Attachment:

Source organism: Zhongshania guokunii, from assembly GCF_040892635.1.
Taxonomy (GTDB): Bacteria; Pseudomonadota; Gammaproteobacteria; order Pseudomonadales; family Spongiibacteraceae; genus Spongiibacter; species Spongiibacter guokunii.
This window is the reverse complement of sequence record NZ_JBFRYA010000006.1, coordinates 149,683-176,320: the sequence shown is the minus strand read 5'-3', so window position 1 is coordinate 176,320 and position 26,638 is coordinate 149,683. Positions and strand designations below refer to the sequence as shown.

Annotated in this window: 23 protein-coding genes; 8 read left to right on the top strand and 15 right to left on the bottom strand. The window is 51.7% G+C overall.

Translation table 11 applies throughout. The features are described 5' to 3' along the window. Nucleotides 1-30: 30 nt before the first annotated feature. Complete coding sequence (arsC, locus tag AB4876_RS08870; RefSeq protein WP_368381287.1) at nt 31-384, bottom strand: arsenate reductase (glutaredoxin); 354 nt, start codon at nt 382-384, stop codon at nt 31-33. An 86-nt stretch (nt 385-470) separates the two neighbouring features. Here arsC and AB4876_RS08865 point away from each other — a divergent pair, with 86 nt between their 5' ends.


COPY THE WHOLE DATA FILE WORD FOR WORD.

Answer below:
Source organism: Zhongshania guokunii, from assembly GCF_040892635.1.
Taxonomy (GTDB): Bacteria; Pseudomonadota; Gammaproteobacteria; order Pseudomonadales; family Spongiibacteraceae; genus Spongiibacter; species Spongiibacter guokunii.
This window is the reverse complement of sequence record NZ_JBFRYA010000006.1, coordinates 149,683-176,320: the sequence shown is the minus strand read 5'-3', so window position 1 is coordinate 176,320 and position 26,638 is coordinate 149,683. Positions and strand designations below refer to the sequence as shown.

Annotated in this window: 23 protein-coding genes; 8 read left to right on the top strand and 15 right to left on the bottom strand. The window is 51.7% G+C overall.

Translation table 11 applies throughout. The features are described 5' to 3' along the window. Nucleotides 1-30: 30 nt before the first annotated feature. Complete coding sequence (arsC, locus tag AB4876_RS08870; RefSeq protein WP_368381287.1) at nt 31-384, bottom strand: arsenate reductase (glutaredoxin); 354 nt, start codon at nt 382-384, stop codon at nt 31-33. An 86-nt stretch (nt 385-470) separates the two neighbouring features. Here arsC and AB4876_RS08865 point away from each other — a divergent pair, with 86 nt between their 5' ends.